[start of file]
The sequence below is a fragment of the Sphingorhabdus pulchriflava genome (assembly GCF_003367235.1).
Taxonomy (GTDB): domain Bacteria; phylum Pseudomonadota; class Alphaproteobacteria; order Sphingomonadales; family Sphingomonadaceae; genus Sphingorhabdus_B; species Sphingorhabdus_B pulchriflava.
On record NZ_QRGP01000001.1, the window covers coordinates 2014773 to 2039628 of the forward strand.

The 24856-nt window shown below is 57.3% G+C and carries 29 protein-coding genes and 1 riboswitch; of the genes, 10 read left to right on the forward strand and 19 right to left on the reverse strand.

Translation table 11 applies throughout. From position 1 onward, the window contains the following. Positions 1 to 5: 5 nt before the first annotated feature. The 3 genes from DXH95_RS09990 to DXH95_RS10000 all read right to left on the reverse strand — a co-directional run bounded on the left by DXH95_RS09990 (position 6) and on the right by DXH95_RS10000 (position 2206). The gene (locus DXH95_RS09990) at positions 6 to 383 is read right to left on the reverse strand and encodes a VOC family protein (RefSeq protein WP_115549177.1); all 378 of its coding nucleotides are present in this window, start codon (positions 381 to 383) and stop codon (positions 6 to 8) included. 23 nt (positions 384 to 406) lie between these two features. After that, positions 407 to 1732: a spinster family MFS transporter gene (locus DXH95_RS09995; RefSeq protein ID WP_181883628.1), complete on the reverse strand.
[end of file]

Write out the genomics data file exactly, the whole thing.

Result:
The sequence below is a fragment of the Sphingorhabdus pulchriflava genome (assembly GCF_003367235.1).
Taxonomy (GTDB): domain Bacteria; phylum Pseudomonadota; class Alphaproteobacteria; order Sphingomonadales; family Sphingomonadaceae; genus Sphingorhabdus_B; species Sphingorhabdus_B pulchriflava.
On record NZ_QRGP01000001.1, the window covers coordinates 2014773 to 2039628 of the forward strand.

The 24856-nt window shown below is 57.3% G+C and carries 29 protein-coding genes and 1 riboswitch; of the genes, 10 read left to right on the forward strand and 19 right to left on the reverse strand.

Translation table 11 applies throughout. From position 1 onward, the window contains the following. Positions 1 to 5: 5 nt before the first annotated feature. The 3 genes from DXH95_RS09990 to DXH95_RS10000 all read right to left on the reverse strand — a co-directional run bounded on the left by DXH95_RS09990 (position 6) and on the right by DXH95_RS10000 (position 2206). The gene (locus DXH95_RS09990) at positions 6 to 383 is read right to left on the reverse strand and encodes a VOC family protein (RefSeq protein WP_115549177.1); all 378 of its coding nucleotides are present in this window, start codon (positions 381 to 383) and stop codon (positions 6 to 8) included. 23 nt (positions 384 to 406) lie between these two features. After that, positions 407 to 1732: a spinster family MFS transporter gene (locus DXH95_RS09995; RefSeq protein ID WP_181883628.1), complete on the reverse strand.